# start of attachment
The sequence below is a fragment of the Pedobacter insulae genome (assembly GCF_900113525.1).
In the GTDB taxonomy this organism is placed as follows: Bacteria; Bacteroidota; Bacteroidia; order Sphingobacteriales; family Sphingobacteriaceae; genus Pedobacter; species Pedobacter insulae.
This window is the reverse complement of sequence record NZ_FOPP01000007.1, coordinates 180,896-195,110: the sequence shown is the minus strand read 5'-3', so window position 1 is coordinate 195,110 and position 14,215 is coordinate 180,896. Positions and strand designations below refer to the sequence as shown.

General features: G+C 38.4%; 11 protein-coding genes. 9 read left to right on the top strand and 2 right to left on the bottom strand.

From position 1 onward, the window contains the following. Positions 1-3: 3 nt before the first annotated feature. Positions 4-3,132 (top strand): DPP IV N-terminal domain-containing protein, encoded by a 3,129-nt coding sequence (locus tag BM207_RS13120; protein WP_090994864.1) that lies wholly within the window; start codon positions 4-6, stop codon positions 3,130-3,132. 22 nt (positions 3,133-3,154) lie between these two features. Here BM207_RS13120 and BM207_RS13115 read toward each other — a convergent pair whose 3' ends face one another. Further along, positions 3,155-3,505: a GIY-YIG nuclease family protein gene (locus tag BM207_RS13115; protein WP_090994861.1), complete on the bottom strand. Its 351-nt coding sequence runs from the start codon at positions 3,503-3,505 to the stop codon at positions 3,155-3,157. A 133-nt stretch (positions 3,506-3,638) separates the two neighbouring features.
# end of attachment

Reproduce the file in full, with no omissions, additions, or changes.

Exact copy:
The sequence below is a fragment of the Pedobacter insulae genome (assembly GCF_900113525.1).
In the GTDB taxonomy this organism is placed as follows: Bacteria; Bacteroidota; Bacteroidia; order Sphingobacteriales; family Sphingobacteriaceae; genus Pedobacter; species Pedobacter insulae.
This window is the reverse complement of sequence record NZ_FOPP01000007.1, coordinates 180,896-195,110: the sequence shown is the minus strand read 5'-3', so window position 1 is coordinate 195,110 and position 14,215 is coordinate 180,896. Positions and strand designations below refer to the sequence as shown.

General features: G+C 38.4%; 11 protein-coding genes. 9 read left to right on the top strand and 2 right to left on the bottom strand.

From position 1 onward, the window contains the following. Positions 1-3: 3 nt before the first annotated feature. Positions 4-3,132 (top strand): DPP IV N-terminal domain-containing protein, encoded by a 3,129-nt coding sequence (locus tag BM207_RS13120; protein WP_090994864.1) that lies wholly within the window; start codon positions 4-6, stop codon positions 3,130-3,132. 22 nt (positions 3,133-3,154) lie between these two features. Here BM207_RS13120 and BM207_RS13115 read toward each other — a convergent pair whose 3' ends face one another. Further along, positions 3,155-3,505: a GIY-YIG nuclease family protein gene (locus tag BM207_RS13115; protein WP_090994861.1), complete on the bottom strand. Its 351-nt coding sequence runs from the start codon at positions 3,503-3,505 to the stop codon at positions 3,155-3,157. A 133-nt stretch (positions 3,506-3,638) separates the two neighbouring features.